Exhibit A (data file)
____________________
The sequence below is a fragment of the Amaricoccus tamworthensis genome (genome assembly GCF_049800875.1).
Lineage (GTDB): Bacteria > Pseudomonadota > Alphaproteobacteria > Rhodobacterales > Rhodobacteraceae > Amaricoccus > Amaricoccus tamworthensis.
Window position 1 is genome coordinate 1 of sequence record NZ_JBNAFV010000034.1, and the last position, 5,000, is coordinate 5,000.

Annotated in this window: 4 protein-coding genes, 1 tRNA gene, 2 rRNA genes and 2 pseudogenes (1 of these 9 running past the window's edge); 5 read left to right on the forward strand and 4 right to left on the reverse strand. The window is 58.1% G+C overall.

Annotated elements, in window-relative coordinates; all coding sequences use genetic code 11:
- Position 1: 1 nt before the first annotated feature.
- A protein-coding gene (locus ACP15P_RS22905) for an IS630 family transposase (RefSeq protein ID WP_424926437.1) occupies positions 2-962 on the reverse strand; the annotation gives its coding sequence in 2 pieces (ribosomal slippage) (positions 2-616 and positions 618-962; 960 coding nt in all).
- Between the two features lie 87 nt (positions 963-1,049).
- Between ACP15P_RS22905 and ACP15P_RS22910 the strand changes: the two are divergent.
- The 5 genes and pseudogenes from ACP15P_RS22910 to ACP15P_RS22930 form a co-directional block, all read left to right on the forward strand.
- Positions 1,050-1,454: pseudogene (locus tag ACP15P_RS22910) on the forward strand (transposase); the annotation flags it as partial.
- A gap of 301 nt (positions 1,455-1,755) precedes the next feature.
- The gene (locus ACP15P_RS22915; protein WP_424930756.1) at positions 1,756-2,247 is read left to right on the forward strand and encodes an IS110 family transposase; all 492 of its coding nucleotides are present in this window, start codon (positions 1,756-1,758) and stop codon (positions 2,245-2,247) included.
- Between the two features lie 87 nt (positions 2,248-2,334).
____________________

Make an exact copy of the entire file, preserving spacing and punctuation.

The sequence below is a fragment of the Amaricoccus tamworthensis genome (genome assembly GCF_049800875.1).
Lineage (GTDB): Bacteria > Pseudomonadota > Alphaproteobacteria > Rhodobacterales > Rhodobacteraceae > Amaricoccus > Amaricoccus tamworthensis.
Window position 1 is genome coordinate 1 of sequence record NZ_JBNAFV010000034.1, and the last position, 5,000, is coordinate 5,000.

Annotated in this window: 4 protein-coding genes, 1 tRNA gene, 2 rRNA genes and 2 pseudogenes (1 of these 9 running past the window's edge); 5 read left to right on the forward strand and 4 right to left on the reverse strand. The window is 58.1% G+C overall.

Annotated elements, in window-relative coordinates; all coding sequences use genetic code 11:
- Position 1: 1 nt before the first annotated feature.
- A protein-coding gene (locus ACP15P_RS22905) for an IS630 family transposase (RefSeq protein ID WP_424926437.1) occupies positions 2-962 on the reverse strand; the annotation gives its coding sequence in 2 pieces (ribosomal slippage) (positions 2-616 and positions 618-962; 960 coding nt in all).
- Between the two features lie 87 nt (positions 963-1,049).
- Between ACP15P_RS22905 and ACP15P_RS22910 the strand changes: the two are divergent.
- The 5 genes and pseudogenes from ACP15P_RS22910 to ACP15P_RS22930 form a co-directional block, all read left to right on the forward strand.
- Positions 1,050-1,454: pseudogene (locus tag ACP15P_RS22910) on the forward strand (transposase); the annotation flags it as partial.
- A gap of 301 nt (positions 1,455-1,755) precedes the next feature.
- The gene (locus ACP15P_RS22915; protein WP_424930756.1) at positions 1,756-2,247 is read left to right on the forward strand and encodes an IS110 family transposase; all 492 of its coding nucleotides are present in this window, start codon (positions 1,756-1,758) and stop codon (positions 2,245-2,247) included.
- Between the two features lie 87 nt (positions 2,248-2,334).